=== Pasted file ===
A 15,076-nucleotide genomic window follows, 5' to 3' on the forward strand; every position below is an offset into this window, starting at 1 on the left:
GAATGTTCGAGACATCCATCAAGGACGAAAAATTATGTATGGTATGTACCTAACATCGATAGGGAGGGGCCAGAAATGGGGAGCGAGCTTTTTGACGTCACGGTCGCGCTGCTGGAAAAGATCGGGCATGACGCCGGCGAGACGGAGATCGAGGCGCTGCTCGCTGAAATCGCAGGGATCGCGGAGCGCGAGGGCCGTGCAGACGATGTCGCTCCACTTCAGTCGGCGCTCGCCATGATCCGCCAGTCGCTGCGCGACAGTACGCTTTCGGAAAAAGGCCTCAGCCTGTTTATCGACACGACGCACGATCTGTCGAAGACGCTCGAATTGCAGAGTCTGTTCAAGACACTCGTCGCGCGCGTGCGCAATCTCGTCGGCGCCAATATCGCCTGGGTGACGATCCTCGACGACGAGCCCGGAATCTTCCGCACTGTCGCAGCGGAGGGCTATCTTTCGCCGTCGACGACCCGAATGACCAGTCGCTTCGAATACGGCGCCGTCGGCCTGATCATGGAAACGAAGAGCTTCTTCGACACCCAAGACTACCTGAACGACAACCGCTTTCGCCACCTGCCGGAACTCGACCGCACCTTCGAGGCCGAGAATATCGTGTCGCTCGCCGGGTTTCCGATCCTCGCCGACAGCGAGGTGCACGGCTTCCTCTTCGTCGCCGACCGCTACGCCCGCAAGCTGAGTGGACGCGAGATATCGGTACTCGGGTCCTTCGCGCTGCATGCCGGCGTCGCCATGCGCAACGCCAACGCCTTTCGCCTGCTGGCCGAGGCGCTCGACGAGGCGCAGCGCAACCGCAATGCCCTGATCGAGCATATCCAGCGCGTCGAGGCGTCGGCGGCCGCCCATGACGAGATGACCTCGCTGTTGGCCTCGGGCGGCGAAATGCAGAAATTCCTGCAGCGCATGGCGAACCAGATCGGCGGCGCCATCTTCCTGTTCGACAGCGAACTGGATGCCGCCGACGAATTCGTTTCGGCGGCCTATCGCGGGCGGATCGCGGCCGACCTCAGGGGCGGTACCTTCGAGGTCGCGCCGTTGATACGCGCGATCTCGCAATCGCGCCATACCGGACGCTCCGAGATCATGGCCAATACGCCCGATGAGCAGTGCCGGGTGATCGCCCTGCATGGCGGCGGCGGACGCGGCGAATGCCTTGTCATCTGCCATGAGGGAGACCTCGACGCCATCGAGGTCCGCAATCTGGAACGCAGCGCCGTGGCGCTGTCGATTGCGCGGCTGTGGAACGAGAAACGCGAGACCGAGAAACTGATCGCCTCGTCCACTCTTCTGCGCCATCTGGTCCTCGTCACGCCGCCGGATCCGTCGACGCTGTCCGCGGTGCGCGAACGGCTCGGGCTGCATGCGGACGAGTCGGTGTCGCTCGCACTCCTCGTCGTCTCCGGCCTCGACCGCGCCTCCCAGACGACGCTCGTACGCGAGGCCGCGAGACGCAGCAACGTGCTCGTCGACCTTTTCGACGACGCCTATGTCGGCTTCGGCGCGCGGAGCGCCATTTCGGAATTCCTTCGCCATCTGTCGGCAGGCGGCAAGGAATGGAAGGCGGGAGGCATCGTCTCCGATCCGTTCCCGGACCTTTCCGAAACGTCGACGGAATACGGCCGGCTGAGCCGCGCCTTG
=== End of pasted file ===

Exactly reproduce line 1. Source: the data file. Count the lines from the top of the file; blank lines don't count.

A 15,076-nucleotide genomic window follows, 5' to 3' on the forward strand; every position below is an offset into this window, starting at 1 on the left: